The new law, if passed, would set a national statue of limitations for claims on art looted by the Nazis
The US Congress is close to passing the Holocaust Expropriated Art Recovery Act of 2016, which would make it easier in the US for heirs of Holocaust victims to recover art looted by the Nazis—but the clock is ticking as the legislative season nears its end. On 7 December, the House of Representatives approved the proposed law unanimously. Now the measure awaits a vote by the Senate, where it has received bipartisan support at a time when the country is divided on almost every other issue.
The law would standarise the statute of limitations on claims for the return of art looted by the Nazis during the Second World War, allowing heirs six years to file in the US, once they became aware of the suspected looted object and its location. Statues of limitations on such claims currently vary from state to state.
The legislation has had some high-profile supporters, including the actress Helen Mirren, who testified before the US Senate Judiciary Committee in June. In the film Woman in Gold, Mirren played the collector Maria Altmann, the heir to an Austrian Jewish family that lost all of its property to the Nazis, including a painting by Gustav Klimt, Adele I. Altmann successfully sued in the US to recover the work from the Belvedere Museum in Vienna in 2006.
The collector Ronald Lauder, one of the bill’s most prominent supporters, now displays Adele I at the Neue Galerie in New York. Lauder calls objects looted during the Nazi years “the last prisoners of war”. On 1 December, Lauder wrote a blog post for The Hill, a publication read by Congressional members and staff, in which he asked: “Imagine if you walked into a museum and saw a painting that once hung in your grandparents’ home? How would you feel, especially if your grandparents had been murdered by the same government that took the painting? Is this justice?”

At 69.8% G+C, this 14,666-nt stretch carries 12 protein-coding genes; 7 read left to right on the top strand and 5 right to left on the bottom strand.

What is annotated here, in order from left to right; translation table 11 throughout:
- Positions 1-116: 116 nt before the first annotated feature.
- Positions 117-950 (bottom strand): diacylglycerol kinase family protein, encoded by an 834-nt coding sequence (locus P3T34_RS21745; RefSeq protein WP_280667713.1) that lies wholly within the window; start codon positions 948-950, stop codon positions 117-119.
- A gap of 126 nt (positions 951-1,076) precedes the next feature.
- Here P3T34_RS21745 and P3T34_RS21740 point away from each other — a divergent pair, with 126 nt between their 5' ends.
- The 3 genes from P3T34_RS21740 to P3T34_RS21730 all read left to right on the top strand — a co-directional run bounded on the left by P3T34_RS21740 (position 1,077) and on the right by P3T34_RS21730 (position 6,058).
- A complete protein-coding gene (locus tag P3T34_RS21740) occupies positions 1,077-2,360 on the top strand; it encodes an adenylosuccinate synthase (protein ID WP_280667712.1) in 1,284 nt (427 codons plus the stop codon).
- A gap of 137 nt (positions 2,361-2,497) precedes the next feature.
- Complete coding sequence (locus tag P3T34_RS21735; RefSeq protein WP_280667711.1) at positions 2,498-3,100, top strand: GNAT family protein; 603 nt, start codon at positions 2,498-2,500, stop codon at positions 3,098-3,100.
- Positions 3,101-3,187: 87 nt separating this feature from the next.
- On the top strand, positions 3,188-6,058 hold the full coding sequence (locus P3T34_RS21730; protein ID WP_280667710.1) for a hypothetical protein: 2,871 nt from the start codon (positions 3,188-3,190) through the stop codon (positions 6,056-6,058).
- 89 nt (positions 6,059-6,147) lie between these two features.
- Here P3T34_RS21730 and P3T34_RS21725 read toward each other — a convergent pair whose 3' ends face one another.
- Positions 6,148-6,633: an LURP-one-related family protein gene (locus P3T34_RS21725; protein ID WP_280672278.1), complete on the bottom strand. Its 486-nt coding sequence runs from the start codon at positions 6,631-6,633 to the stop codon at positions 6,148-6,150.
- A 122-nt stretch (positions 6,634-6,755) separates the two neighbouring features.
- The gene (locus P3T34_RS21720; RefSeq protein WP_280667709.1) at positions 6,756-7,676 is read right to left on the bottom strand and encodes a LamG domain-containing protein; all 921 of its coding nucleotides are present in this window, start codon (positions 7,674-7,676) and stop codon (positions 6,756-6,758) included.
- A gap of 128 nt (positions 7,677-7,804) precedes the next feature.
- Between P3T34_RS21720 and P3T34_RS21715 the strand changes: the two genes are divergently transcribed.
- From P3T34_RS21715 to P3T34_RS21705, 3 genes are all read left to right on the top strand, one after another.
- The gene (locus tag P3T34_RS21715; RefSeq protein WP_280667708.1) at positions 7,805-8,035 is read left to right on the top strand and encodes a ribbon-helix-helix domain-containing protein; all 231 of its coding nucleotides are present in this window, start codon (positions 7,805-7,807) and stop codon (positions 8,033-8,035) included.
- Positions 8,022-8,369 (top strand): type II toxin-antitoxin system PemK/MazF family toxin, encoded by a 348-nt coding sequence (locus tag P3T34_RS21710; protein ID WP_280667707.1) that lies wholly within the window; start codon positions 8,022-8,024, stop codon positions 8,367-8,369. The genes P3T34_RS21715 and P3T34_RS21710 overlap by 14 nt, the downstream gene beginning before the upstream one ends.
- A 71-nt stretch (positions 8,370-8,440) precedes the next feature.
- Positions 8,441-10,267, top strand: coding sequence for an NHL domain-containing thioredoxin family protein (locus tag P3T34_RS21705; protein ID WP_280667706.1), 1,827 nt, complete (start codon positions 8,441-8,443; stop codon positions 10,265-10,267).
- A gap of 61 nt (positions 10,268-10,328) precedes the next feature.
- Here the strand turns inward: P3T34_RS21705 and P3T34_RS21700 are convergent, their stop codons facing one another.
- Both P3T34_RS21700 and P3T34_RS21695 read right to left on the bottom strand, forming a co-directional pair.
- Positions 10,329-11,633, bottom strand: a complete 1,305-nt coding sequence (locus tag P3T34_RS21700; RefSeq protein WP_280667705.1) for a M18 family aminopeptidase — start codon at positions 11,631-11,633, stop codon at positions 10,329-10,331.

Lauder continued: “What makes this egregious theft of culture and heritage even worse is how governments, museums, auction houses and unscrupulous collectors quietly allowed it to continue.” Lauder was the chairman of MoMA’s board in 1997 and 1998, when the museum exhibited Portrait of Wally (1912) by Egon Schiele, a picture on loan from the Leopold Foundation in Vienna that was seized in 1939 from the Jewish art dealer Lea Bondi. Lauder at the time said nothing in support of the heirs, who eventually won a $19m settlement over the painting. “It’s a remarkable learning process that [Lauder] went through,” said the art investigator Willi Korte.
Randol Schoenberg, who represented Maria Altmann’ claim against the Belvedere, said from Los Angeles that “one of the purposes of federal legislation is to make sure that in the US, with its various states, you have the same law applying. In general, it’s a good idea, especially for artworks, which tend to travel.”
Yet Thomas Kline, president of the Lawyers Committee for Cultural Heritage Preservation, was wary of what he called “Holocaust-specific legislation”.
“We should have laws of general applicability,” he said. “In Cyprus, the Ottoman Turks killed civilians and they destroyed art. So it’s 1,500 people instead of 15 million, but they’re just as dead, and the deaths were out of disrespect for the culture and the people, as was the looting. And Armenians would tell you the same thing.”
Kline, who is Jewish, still supports the HEAR Act. “It’s a fact that relevant records were sealed, and it’s a fact that post-war restitution was a difficult process. Our laws don’t contemplate the situation where documents are destroyed and where society is torn apart for years, if not decades.”